The links between various components of our health are not always self evident.
Take high blood pressure as an example. You ordinarily cannot perceive elevated blood pressure, and you wouldn’t feel any different than if it was normal. Internally, however, higher blood pressure can over time injure and narrow your arteries.
The effects of damaged arteries can ultimately result in stroke, cardiovascular disease, or kidney disease, which is one of the reasons we have an yearly physical—to uncover the presence of abnormalities before the dangerous consequences develop.
The point is, we usually can’t sense high blood pressure ourselves, and often can’t instantly understand the connection between high blood pressure and, for example, kidney failure many years down the road.
But what we must understand is that every part of our body and aspect of our physiology is in some way linked to everything else, and that it is our job to preserve and enhance all components of our health.
The consequences of hearing loss to overall health
Similar to our blood pressure, we typically can’t perceive small increments of hearing loss as it develops. And we undoubtedly have a more difficult time envisioning the possible link between hearing loss and, say, dementia years later.
And although it doesn’t seem as though hearing loss is immediately connected with dangerous physical disorders and cognitive decline, the science is telling us the exact opposite. Just as increases in blood pressure can injure arteries and cause problems anywhere in the body, hearing loss can reduce stimulation and cause damage to the brain.
In fact, a 2013 study by Johns Hopkins University discovered that those with hearing loss experienced a 30-40 percent faster decline in cognitive function compared to those with normal hearing. Additionally, the study also found that the rate of cognitive decline was higher as the degree of hearing loss increased.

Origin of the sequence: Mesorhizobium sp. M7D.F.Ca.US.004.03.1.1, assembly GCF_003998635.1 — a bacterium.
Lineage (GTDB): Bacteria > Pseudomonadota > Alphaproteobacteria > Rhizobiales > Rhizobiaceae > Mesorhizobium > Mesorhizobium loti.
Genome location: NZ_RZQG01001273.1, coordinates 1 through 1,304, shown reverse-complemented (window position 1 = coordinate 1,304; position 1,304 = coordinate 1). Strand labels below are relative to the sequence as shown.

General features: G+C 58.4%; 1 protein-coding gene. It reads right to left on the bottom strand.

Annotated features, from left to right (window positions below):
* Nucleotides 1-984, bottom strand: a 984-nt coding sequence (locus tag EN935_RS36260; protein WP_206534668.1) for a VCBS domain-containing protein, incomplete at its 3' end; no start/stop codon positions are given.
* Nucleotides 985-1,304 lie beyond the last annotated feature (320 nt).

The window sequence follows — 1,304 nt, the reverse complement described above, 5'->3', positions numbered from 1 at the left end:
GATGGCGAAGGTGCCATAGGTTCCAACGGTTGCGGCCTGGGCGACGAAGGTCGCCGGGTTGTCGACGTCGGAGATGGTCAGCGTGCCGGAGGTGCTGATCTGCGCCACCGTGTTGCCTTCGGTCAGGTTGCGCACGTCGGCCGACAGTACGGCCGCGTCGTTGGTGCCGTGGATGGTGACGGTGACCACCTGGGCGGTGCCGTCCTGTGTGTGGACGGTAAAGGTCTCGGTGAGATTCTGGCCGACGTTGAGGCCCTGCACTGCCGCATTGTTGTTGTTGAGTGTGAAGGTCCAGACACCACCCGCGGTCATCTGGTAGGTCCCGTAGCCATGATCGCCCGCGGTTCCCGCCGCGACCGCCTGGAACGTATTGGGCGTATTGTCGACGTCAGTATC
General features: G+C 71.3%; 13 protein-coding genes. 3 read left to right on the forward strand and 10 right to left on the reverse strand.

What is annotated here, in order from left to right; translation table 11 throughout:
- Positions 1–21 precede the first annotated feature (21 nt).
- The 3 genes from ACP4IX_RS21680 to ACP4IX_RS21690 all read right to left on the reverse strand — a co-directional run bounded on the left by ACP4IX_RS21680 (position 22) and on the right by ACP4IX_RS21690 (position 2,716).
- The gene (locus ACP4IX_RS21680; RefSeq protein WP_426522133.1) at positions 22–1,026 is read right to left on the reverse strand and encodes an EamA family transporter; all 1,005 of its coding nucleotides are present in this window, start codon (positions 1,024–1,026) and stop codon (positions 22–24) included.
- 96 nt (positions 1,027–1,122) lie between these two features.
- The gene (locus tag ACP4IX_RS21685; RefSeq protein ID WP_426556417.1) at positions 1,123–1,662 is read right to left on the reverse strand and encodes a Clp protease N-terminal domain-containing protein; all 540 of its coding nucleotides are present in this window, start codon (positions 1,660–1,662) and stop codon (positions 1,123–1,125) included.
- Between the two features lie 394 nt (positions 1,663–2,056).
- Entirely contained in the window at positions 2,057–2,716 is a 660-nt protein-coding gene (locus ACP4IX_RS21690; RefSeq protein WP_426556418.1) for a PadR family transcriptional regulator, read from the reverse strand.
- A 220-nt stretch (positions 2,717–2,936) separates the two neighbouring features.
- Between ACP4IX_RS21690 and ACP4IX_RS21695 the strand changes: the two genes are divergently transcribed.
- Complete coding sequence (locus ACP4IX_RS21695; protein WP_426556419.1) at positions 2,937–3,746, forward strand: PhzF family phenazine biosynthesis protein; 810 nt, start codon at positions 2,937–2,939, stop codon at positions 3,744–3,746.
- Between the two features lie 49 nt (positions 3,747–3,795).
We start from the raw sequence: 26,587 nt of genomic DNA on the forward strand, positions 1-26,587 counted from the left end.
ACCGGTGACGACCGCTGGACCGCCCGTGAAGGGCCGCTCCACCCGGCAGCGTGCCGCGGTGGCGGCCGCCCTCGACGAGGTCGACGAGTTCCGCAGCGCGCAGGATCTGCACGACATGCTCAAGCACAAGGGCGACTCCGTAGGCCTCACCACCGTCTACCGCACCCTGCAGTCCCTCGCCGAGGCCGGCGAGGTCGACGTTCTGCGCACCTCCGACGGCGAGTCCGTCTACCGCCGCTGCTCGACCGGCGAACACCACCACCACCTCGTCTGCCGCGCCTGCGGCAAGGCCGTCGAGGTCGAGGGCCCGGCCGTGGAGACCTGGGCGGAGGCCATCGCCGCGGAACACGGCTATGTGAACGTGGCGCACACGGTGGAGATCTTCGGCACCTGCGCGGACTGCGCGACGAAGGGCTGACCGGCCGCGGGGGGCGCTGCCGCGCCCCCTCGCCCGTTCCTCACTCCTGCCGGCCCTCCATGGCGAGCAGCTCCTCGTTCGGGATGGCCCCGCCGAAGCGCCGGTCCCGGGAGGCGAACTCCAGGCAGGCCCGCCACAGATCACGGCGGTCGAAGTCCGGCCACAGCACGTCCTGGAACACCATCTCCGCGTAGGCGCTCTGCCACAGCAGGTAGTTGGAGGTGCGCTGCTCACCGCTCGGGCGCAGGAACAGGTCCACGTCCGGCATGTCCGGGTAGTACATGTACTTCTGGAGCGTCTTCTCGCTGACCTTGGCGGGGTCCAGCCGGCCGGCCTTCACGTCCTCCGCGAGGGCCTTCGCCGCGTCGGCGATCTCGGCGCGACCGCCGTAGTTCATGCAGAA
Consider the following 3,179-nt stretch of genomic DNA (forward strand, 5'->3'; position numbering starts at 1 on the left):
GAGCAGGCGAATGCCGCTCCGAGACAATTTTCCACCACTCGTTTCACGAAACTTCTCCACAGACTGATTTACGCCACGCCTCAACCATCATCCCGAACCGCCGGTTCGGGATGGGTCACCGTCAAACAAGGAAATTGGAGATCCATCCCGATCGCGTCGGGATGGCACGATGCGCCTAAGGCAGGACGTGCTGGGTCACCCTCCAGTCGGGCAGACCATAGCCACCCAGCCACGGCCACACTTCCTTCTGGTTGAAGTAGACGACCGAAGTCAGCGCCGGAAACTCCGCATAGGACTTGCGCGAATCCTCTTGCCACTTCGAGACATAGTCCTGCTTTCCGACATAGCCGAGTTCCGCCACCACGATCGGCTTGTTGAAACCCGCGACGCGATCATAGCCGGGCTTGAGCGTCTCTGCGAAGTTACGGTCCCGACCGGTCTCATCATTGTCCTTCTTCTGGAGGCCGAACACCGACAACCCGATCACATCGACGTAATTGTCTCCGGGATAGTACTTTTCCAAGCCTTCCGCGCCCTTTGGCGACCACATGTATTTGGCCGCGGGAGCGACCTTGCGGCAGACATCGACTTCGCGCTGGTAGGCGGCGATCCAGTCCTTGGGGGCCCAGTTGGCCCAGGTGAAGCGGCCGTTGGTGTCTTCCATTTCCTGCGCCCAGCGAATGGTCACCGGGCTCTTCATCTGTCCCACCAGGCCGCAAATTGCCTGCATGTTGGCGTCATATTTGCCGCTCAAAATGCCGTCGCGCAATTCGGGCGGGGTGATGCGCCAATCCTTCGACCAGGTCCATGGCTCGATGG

Researchers think that there are three potential explanations for the connection between hearing loss and brain decline:
- Hearing loss can trigger social solitude and depression, both of which are acknowledged risk factors for mental decline.
- Hearing loss causes the brain to transfer resources away from thinking and memory to the handling of fainter sounds.
- Hearing loss is a symptom of a shared underlying injury to the brain that also impairs intellectual functions.
Perhaps it’s a combination of all three, but what’s evident is that hearing loss is directly associated with declining cognitive function. Reduced sound stimulation to the brain changes the way the brain operates, and not for the better.
Additional studies by Johns Hopkins University and others have revealed additional connections between hearing loss and depression, memory issues, a higher risk of falls, and even dementia.
The consequences are all associated with brain function and balance, and if researchers are right, hearing loss could very likely lead to additional cognitive problems that haven’t yet been studied.
Moving from hearing loss to hearing gain
To return to the first example, having high blood pressure can either be catastrophic to your health or it can be dealt with. Diet, exercise, and medication (if needed) can lower the pressure and preserve the health and integrity of your blood vessels.
Hearing loss can likewise create problems or can be addressed. What researchers have discovered is that hearing aids can mitigate or reverse the effects of cognitive decline by revitalizing the brain with enhanced sound.
Improved hearing has been associated with elevated social, mental, and physical health, and the gains in hearing fortify relationships and enrich conversations.
The bottom line is that we not only have a lot to lose with unattended hearing loss—we also have a lot to gain by taking the necessary steps to enhance our hearing.